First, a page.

Note 1: Andrew Bossone commented in his link:
Politico’s mindless garbage “America’s 25 Most Awkward Allies” summarizes entire nations in a graf or two of cliches.
And yeah it’s missing some governments like: UK, Israel, Yemen (although it does give a shout out to it as “al Qaeda infested“), Ukraine, Mexico, Colombia, Nicaragua, Chile… I could go on. Basically it’s an opportunity to bash a bunch of Middle East countries, toss in a couple Caucuses nations, and add Honduras just so South America is represented.
Obviously written by a snarky poli-sci graduate who hangs in Adams Morgan.
The article doesn’t put any blame on the US gov’t for anything other than having these other governments as allies.
Note 2: Photos from list via Associated Press unless otherwise noted. Pablo Martinez Monsivais; Ron Edmonds; Charles Dharapak; Pablo Martinez Monsivais; Jim Watson/AFP; Lawrence Jackson/White House; U.S. State Department; Sameh Refaat/U.S. Embassy Egypt; Charles Dharapak; Spencer Platt/Getty Images; U.S. State Department; Charles Dharapak; Lawrence Jackson/White House; Lawrence Jackson/White House; Carolyn Kaster; Charles Dharapak; Lawrence Jackson/White House; Pablo Martinez Monsivais; Pete Souza/White House; Cherie A. Thurlby/U.S. Department of Defense; Sayyid Azim; Pablo Martinez Monsivais; Evan Vucci; Pablo Martinez Monsivais; Pablo Martinez Monsivais.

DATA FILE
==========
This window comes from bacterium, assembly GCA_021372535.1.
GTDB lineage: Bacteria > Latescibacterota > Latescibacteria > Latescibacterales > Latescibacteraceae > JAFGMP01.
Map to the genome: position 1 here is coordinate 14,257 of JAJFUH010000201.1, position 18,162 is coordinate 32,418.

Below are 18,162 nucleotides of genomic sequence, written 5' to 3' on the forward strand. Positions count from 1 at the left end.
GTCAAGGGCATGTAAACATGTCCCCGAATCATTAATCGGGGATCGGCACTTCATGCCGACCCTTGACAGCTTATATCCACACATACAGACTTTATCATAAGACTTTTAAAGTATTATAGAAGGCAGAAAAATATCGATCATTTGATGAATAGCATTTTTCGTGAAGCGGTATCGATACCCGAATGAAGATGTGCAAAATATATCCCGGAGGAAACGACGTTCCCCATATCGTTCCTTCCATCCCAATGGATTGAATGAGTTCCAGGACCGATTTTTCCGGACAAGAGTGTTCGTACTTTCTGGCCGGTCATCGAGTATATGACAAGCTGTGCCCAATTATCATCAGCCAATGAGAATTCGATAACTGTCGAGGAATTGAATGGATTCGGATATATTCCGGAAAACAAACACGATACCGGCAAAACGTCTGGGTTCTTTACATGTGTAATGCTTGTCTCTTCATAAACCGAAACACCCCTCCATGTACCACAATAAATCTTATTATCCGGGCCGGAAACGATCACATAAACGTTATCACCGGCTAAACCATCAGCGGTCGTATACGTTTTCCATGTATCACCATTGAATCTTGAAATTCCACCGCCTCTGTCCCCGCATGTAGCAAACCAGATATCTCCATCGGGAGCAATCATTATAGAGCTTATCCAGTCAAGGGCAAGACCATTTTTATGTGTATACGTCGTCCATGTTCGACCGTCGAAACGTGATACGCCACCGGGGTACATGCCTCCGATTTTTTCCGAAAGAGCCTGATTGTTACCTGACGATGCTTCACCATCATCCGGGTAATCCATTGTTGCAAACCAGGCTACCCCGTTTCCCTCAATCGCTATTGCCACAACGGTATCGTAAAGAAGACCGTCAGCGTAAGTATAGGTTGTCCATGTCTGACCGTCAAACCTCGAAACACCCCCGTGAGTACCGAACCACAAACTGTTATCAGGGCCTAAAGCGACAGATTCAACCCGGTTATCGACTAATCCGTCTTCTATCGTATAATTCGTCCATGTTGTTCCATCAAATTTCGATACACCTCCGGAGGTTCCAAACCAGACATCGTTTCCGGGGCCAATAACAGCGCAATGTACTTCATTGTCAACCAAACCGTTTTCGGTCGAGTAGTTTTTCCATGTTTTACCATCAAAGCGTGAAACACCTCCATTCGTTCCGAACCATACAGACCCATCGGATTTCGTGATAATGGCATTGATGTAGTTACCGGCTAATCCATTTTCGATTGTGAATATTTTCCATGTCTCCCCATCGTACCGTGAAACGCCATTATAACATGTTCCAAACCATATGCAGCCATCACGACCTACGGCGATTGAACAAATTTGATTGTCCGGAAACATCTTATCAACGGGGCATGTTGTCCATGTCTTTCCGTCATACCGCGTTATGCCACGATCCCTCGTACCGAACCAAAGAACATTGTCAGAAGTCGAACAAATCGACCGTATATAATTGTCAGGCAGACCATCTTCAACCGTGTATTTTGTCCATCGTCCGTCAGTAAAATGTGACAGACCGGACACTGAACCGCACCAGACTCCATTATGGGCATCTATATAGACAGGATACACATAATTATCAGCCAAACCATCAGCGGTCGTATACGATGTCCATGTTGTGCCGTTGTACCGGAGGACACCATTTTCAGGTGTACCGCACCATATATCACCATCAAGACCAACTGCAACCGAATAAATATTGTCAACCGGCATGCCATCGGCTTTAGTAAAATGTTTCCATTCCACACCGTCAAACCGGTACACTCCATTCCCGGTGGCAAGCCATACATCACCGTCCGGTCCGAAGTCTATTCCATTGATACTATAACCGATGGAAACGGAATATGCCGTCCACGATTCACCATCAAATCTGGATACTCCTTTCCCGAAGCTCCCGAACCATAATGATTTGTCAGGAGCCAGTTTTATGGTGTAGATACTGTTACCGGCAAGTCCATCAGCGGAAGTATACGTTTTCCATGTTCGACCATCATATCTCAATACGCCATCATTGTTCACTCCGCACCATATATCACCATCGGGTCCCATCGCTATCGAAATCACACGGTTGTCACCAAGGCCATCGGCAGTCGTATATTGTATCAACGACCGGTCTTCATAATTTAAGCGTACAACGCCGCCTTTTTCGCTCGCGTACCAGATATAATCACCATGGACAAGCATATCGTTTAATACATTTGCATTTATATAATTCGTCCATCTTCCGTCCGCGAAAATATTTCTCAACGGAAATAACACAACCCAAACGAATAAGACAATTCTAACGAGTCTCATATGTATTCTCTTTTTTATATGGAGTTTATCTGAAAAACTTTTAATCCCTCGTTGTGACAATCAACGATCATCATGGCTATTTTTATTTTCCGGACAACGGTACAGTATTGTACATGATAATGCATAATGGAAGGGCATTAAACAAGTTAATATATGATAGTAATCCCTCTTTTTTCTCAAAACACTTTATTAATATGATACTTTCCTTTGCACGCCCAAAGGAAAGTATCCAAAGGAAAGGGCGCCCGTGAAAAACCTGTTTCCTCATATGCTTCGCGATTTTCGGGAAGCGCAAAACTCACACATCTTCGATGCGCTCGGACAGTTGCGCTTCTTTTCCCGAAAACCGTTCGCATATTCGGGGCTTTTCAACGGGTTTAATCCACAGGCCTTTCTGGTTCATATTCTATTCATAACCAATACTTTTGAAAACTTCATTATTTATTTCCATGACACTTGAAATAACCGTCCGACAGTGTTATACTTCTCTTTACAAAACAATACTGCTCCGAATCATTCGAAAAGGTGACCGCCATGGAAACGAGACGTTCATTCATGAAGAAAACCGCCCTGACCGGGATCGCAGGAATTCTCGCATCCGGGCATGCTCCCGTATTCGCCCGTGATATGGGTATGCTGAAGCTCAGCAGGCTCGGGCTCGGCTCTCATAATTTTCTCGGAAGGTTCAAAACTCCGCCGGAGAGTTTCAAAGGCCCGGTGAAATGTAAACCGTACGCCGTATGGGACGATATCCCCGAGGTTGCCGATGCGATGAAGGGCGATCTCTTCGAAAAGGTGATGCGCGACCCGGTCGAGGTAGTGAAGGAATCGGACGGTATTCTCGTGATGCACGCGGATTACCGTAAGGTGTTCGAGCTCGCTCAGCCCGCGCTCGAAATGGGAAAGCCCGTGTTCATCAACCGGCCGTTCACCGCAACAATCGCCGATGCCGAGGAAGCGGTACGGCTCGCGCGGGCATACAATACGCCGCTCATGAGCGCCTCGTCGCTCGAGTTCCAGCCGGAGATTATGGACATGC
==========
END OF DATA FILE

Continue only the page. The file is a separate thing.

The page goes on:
Note 3: Read more:

http://www.politico.com/magazine/story/2014/02/americas-most-awkward-allies-103889_Page4.html#ixzz2xp8WdmdF

Afghanistan: The Money Pit
By Sarah Chayes
Egypt: The Revolutionary Police State
By Andrew Hammond
Uzbekistan: The Corruption Corridor
By David Trilling
Bahrain: The Base
By Justin Gengler
Myanmar: The Ex-Pariah
By Bertil Lintner
Vietnam: The Ex-Enemy
By John Sifton
Tajikistan: The Narcostate
By Joshua Kucera
Rwanda: The Darling Tyrant
By Anjan Sundaram
Cambodia: The Chinese Puppet
By Dustin Roasa
Honduras: The Thugocracy Next Door
By Dana Frank
Qatar: The Frenemy
By Jonathan Schanzer
Kyrgyzstan: The Launch Pad
By Joanna Lillis
Djibouti: The Airstrip with a Subway
By Aly Verjee
Morocco: The Arab Exception
By Ahmed Benchemsi
Turkey: The Muslim Democracy
By Steven A. Cook